Early Conciliation yields positive results….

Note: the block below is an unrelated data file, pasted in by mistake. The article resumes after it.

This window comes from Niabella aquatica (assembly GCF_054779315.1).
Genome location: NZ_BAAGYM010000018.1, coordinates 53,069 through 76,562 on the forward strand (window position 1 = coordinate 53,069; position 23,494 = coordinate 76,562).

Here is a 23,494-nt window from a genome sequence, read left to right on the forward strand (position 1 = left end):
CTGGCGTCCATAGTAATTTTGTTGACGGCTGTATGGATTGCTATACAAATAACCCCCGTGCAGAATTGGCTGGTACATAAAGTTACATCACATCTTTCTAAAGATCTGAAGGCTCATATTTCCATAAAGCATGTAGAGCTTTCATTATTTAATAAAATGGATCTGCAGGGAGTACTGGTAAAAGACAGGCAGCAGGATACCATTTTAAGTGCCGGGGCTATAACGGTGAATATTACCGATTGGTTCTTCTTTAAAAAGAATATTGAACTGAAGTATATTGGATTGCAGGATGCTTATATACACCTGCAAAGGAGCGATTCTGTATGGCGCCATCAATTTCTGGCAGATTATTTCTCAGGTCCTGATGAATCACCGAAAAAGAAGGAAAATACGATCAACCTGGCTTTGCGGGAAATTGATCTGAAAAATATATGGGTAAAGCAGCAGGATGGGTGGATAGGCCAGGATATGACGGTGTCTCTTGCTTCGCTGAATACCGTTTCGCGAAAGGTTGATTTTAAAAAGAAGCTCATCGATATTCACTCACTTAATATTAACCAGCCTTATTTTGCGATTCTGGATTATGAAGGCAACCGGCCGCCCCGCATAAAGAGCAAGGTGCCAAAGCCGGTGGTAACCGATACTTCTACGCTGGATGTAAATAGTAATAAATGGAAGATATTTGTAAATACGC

By Linda Powell Since May 2014 before a worker is allowed to bring a claim in the Employment Tribunal s/he has to notify the Advisory and Conciliation Advisory Services (“Acas”) to obtain an Early Conciliation certificate before the claim can proceed. This provides Acas with the opportunity to attempt to resolve the employment dispute thereby reducing litigation and freeing up the employment tribunal system and saving employers a great deal of heartache and legal costs. Previously the conciliation service had been available on a voluntary basis. Acas has now released it’s figures from May 2014 to demonstrate how early conciliation is working. It clearly is having an impact on the level of new tribunal claims, which has delighted employers and business groups. Out of 37,000 cases that were conciliated through Acas since May 2014, 18% of the early conciliations resulted in the potential claim being withdrawn and a COT3 agreement being drafted to settle the claim. Of the claims that did not manage to settle through Early Conciliation, then 24% proceeded to Tribunal litigation. Although these figures are tentative, it is still worthy of note that 58% of claims have still not resulted in a Tribunal claim. This could mean that employers are confident about not settling claims with a view to assessing whether the employee will “put their money where their mouth is” and stump up the not inconsiderable Tribunal fees. Some employees may feel that it is useful to have this system in place so that they do not have to go through the stress and costs associated with litigating tribunal claims unnecessarily. The Court of Appeal has not yet delivered its judgment in the Tribunal fees’ challenge which is expected later on in the year. However it is anticipated that, for the time being at least, the Early Conciliation scheme is here to stay. These Early Conciliation figures provide continuing evidence of how the new Early Conciliation arrangements are developing as more cases are handled through the system. These statistics may only add further fuel to the Union and employee lobby groups’ arguments that Tribunal fees and Early Conciliation are having a substantial impact on access to justice for employees and that urgent reform is needed. Commentators have suggested, rather tongue in cheek, that it is staggering how employers have stopped discriminating and unfairly dismissing their employees literally overnight with the introduction of Tribunal fees.